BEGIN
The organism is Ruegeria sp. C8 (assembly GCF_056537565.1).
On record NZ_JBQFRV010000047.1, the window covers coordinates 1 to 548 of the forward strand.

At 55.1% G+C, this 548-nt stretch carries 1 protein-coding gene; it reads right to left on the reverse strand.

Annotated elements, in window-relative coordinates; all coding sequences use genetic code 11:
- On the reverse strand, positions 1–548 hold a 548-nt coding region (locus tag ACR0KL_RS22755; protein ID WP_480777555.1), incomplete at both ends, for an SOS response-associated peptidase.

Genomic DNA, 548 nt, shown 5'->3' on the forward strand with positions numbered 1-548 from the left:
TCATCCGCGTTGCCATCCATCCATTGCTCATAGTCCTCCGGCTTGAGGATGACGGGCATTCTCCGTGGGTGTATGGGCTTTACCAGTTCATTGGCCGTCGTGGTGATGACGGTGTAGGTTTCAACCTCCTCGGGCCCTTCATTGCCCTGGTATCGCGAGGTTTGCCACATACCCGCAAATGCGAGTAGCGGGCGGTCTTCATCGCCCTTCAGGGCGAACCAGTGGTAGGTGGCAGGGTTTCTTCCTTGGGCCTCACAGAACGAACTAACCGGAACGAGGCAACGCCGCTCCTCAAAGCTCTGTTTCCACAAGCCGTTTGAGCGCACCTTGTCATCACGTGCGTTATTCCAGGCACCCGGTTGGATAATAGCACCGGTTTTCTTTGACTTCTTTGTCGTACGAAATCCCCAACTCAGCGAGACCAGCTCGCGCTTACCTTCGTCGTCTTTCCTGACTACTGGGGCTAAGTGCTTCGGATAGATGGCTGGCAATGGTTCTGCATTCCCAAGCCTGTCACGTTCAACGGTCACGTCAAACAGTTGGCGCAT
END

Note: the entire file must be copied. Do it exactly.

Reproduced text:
The organism is Ruegeria sp. C8 (assembly GCF_056537565.1).
On record NZ_JBQFRV010000047.1, the window covers coordinates 1 to 548 of the forward strand.

At 55.1% G+C, this 548-nt stretch carries 1 protein-coding gene; it reads right to left on the reverse strand.

Annotated elements, in window-relative coordinates; all coding sequences use genetic code 11:
- On the reverse strand, positions 1–548 hold a 548-nt coding region (locus tag ACR0KL_RS22755; protein ID WP_480777555.1), incomplete at both ends, for an SOS response-associated peptidase.

Genomic DNA, 548 nt, shown 5'->3' on the forward strand with positions numbered 1-548 from the left:
TCATCCGCGTTGCCATCCATCCATTGCTCATAGTCCTCCGGCTTGAGGATGACGGGCATTCTCCGTGGGTGTATGGGCTTTACCAGTTCATTGGCCGTCGTGGTGATGACGGTGTAGGTTTCAACCTCCTCGGGCCCTTCATTGCCCTGGTATCGCGAGGTTTGCCACATACCCGCAAATGCGAGTAGCGGGCGGTCTTCATCGCCCTTCAGGGCGAACCAGTGGTAGGTGGCAGGGTTTCTTCCTTGGGCCTCACAGAACGAACTAACCGGAACGAGGCAACGCCGCTCCTCAAAGCTCTGTTTCCACAAGCCGTTTGAGCGCACCTTGTCATCACGTGCGTTATTCCAGGCACCCGGTTGGATAATAGCACCGGTTTTCTTTGACTTCTTTGTCGTACGAAATCCCCAACTCAGCGAGACCAGCTCGCGCTTACCTTCGTCGTCTTTCCTGACTACTGGGGCTAAGTGCTTCGGATAGATGGCTGGCAATGGTTCTGCATTCCCAAGCCTGTCACGTTCAACGGTCACGTCAAACAGTTGGCGCAT